In most spheres of Zimbabwe’s society mention of the term gender triggers mental images of women’s rights activists on a mission to demonize and vilify men and everything they stand for. Within the church fraternity mention of the term gender is likely to trigger images of women who seek to defy biblical doctrine with regards to respecting and honouring their husbands, and being submissive. Unfortunately it is these negative perceptions that make it difficult for any efforts to address gender based conflict, violence and abuse in our society and the church holistically.
When ECLF mooted the idea of tackling GBCVA it was initially with a view to give women in our society and church a voice to speak out against what they viewed as discriminatory, oppressive and abusive practices. However within the consultative and planning process it was abundantly clear to us that any efforts to tackle the issue of GBCVA that included men from the discourse would not yield the kind of sustainable change we hoped to achieve.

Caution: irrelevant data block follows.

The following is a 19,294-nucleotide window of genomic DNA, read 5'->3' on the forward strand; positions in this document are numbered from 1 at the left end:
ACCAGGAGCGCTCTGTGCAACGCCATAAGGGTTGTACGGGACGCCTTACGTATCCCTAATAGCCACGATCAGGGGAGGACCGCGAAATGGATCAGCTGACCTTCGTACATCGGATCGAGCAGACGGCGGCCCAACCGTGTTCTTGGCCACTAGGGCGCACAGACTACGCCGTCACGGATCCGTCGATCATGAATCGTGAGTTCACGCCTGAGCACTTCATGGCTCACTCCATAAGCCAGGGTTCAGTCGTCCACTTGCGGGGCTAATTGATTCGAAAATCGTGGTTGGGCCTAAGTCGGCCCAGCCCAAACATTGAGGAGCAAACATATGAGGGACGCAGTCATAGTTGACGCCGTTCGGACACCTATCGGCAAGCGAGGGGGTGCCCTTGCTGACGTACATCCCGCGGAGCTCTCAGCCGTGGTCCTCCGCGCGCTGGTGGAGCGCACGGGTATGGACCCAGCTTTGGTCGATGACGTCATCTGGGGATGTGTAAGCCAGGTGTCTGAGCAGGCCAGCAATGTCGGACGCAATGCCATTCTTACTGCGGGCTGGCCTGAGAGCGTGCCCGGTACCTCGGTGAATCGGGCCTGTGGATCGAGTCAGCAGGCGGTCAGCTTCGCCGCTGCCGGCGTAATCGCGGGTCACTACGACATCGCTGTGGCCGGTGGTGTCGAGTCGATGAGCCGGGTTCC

It is against this background that ECLF’s gender and peace program is premised on active engagement with both male and female church leaders to challenge long held, socially acceptable and culturally/religiously entrenched stereotypes and beliefs that fuel the prevalence of GBCVA in our society. It is our hope that by bringing men and women together, a shared understanding of GBCVA can be generated and together we can work towards building a church that can be a safe haven for men, women, girls and boys who are victims of GBCVA, a church willing to offer psycho-social and moral support indiscriminate of gender, a church willing to stand and fight for gender justice no matter the resistance it faces, and a church whose mission is not clouded by unjustified stereotypes.
Following a sensitization workshop for female church leaders in Bulawayo metropolitan province, ECLF convened a similar workshop for male church leaders from the same province (see pictures attached).